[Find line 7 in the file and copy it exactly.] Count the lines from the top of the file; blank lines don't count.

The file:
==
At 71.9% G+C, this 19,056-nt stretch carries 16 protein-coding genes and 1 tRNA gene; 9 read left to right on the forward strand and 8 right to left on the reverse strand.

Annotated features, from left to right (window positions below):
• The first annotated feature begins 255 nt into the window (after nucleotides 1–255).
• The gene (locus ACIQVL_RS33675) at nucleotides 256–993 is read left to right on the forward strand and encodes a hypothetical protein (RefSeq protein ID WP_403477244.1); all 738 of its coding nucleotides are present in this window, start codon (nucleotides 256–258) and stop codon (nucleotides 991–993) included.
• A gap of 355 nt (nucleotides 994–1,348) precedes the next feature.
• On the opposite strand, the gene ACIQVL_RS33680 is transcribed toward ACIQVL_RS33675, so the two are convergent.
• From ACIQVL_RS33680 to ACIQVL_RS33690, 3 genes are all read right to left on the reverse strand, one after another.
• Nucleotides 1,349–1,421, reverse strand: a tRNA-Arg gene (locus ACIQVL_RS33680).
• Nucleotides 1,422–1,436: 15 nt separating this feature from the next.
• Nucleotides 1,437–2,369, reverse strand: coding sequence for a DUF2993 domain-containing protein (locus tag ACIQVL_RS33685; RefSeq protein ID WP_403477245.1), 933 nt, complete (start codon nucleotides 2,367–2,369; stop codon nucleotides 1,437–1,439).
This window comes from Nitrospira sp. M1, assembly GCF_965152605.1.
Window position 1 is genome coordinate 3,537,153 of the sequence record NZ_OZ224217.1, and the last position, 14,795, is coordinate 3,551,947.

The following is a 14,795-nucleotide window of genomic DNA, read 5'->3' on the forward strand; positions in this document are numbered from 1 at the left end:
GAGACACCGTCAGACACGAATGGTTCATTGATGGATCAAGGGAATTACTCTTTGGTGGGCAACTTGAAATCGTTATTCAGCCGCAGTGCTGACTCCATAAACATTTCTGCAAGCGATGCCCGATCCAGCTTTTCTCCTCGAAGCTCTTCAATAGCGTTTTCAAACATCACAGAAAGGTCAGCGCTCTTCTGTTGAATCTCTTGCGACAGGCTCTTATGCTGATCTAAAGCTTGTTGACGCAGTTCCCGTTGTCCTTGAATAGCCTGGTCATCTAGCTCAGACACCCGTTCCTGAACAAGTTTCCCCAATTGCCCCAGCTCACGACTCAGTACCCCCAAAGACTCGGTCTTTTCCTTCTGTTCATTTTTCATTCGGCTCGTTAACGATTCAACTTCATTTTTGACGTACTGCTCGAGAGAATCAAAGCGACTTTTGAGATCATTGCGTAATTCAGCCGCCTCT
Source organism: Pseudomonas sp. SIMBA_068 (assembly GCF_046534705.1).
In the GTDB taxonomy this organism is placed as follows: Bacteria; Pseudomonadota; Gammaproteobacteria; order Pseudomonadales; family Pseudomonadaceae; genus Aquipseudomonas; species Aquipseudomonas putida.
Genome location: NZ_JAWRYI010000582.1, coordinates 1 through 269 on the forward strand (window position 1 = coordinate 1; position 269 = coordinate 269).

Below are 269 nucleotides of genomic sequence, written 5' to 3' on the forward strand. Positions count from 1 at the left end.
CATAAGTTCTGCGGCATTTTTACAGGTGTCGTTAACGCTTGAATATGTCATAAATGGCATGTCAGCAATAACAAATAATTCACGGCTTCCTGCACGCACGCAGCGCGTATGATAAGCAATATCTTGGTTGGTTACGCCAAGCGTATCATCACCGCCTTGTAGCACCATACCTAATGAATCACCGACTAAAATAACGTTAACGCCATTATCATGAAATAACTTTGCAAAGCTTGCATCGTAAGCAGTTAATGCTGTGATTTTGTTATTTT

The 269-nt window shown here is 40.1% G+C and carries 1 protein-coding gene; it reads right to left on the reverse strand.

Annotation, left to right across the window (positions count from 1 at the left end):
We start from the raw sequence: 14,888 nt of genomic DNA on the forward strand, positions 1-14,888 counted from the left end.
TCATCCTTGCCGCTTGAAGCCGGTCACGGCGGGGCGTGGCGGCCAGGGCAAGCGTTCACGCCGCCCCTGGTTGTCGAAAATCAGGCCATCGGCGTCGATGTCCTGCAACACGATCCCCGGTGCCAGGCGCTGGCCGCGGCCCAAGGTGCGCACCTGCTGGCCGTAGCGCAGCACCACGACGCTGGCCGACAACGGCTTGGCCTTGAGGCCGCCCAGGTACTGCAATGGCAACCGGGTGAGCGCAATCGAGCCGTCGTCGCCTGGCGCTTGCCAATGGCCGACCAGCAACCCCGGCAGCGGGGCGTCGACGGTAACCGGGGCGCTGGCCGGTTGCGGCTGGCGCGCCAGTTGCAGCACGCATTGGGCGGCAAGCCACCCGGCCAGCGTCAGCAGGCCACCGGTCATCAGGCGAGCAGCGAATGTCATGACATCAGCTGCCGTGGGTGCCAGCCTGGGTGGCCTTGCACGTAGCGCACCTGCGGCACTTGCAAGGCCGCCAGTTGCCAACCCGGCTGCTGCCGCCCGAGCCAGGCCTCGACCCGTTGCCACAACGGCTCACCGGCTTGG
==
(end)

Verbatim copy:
• From ACIQVL_RS33680 to ACIQVL_RS33690, 3 genes are all read right to left on the reverse strand, one after another.